Smoke and mirrors: attacking marriage in Massachusetts

Smoke and mirrors: attacking marriage in Massachusetts

The pro-gay marriage forces in Massachusetts are prepping their bag of underhanded legislative tricks to undermine the efforts of mainstream supporters of marriage to protect the institution and doing so under the guise of “anti-discrimination.” At the Blue Mass. Group, a leading liberal Massachusetts blog, one of their supporters has listed steps that the Legislature could take to thwart the will of the people. Keep in mind that “anti-marriage minority” means folks who are trying to protect marriage from being perverted to include same-sex (and other) relationships that cannot be marriage. “Marriage supporters”, by their reckoning, are those who seek to make it meaningless by expanding the definition. Note, as well, the common trope that any opposition to such efforts are inherently hateful and discriminatory and the oft-refuted claim that signatures on the marriage protection amendment were gained fraudulently. Here are their proposals:

1. A majority of either chamber can pass resolutions deploring violence and hate rhetoric against gays (and marriage supporters).

2. Either chamber can hold hearings on signature fraud, keeping the spotlight on this seamy aspect of the anti-marriage campaign.

3. A majority of the joint session can refer the amendment to a study commission, to be recalled only if demands for a full debate are met, and at a time of the majority’s choosing—if at all.

4. As part of the above, the majority can determine when the amendment will be put before the voters: 2008 if voted on in time for the 2008 ballot, 2010 if after that.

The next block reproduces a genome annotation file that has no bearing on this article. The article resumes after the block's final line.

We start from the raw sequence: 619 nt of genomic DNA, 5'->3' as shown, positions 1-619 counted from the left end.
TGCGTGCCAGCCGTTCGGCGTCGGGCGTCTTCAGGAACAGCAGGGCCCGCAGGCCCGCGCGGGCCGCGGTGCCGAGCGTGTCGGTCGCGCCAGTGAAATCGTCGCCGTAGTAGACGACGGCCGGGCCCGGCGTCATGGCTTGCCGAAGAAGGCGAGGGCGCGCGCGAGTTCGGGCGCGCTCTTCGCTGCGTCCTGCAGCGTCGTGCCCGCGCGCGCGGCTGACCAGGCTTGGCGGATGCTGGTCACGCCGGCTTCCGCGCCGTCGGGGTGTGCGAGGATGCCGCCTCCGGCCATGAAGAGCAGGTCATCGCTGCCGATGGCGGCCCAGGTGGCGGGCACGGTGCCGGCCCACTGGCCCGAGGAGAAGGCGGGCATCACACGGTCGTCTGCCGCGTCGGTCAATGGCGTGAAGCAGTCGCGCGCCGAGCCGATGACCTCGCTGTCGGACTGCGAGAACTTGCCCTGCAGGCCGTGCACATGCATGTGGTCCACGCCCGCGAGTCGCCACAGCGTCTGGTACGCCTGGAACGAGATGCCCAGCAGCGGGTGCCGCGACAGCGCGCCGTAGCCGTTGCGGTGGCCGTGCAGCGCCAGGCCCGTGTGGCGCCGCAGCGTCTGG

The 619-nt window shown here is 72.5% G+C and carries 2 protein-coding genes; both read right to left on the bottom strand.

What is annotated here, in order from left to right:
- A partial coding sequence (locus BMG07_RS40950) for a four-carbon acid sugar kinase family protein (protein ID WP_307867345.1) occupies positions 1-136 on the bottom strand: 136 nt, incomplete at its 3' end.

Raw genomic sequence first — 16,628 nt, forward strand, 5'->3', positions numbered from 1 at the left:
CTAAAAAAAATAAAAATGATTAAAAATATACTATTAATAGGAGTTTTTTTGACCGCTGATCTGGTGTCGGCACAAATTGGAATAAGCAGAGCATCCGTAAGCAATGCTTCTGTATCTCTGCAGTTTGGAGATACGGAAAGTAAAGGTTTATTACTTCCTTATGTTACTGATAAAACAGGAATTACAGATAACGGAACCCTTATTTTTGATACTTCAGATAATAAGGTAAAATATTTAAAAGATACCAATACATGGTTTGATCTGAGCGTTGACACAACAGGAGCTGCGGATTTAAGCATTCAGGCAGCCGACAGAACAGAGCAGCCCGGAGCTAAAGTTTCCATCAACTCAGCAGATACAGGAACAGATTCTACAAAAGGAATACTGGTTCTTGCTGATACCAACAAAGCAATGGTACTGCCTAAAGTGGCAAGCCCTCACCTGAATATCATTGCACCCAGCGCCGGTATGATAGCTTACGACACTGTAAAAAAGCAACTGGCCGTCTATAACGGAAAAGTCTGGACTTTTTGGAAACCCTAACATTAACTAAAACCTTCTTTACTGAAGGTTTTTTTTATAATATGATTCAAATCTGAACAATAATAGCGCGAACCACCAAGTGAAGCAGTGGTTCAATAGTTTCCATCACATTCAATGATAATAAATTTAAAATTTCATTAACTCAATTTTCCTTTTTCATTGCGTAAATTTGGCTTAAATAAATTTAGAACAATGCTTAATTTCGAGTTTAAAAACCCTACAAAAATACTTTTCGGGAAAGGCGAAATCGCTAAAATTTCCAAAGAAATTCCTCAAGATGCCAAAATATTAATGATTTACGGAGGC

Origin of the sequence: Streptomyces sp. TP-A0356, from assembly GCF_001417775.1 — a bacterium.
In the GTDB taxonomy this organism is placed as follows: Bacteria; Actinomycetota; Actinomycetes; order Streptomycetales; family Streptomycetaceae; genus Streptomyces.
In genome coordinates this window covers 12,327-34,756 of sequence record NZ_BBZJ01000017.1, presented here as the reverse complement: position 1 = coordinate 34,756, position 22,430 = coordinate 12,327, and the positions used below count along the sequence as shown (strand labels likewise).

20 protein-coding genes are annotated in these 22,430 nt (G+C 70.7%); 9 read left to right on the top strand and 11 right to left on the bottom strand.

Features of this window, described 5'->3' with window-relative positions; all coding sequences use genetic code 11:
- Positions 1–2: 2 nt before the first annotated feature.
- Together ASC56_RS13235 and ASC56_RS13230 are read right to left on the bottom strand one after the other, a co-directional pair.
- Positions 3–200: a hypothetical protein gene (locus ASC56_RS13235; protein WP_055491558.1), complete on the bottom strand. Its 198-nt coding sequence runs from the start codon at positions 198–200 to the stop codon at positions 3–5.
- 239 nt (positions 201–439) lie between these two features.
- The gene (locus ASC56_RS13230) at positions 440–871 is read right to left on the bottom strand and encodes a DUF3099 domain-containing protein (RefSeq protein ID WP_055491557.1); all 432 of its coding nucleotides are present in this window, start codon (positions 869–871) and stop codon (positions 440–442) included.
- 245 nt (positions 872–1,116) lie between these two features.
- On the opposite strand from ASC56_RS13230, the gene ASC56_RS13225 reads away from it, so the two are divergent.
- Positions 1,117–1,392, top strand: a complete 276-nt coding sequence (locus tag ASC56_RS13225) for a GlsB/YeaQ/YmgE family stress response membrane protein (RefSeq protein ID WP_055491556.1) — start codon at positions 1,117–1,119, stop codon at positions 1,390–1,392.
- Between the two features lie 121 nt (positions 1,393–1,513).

5. A majority of the joint session could approve its own proposal to amend the constitution to outlaw discriminatory amendments.

6. In fact, this majority could cause such an amendment to be on the ballot in 2010 and, by delaying the anti-marriage amendment until then, cause both proposals to be before the voters at the same time. The majority could word the ban on discriminatory amendments to apply to the anti-marriage amendment if both passed.

7. A majority of the legislature could amend the general laws to recognize marriage for all, putting an end once and for all to the “activist judges” meme.

8. In fact, the majority could rewrite marriage laws so as to make marriage rights for everyone unseverable—so that the effect of the anti-marriage amendment would be to completely invalidate the law that defines marriage itself. A vote for the anti-marriage amendment would then be a vote to outlaw marriage for everybody.

Emotion and demagoguery

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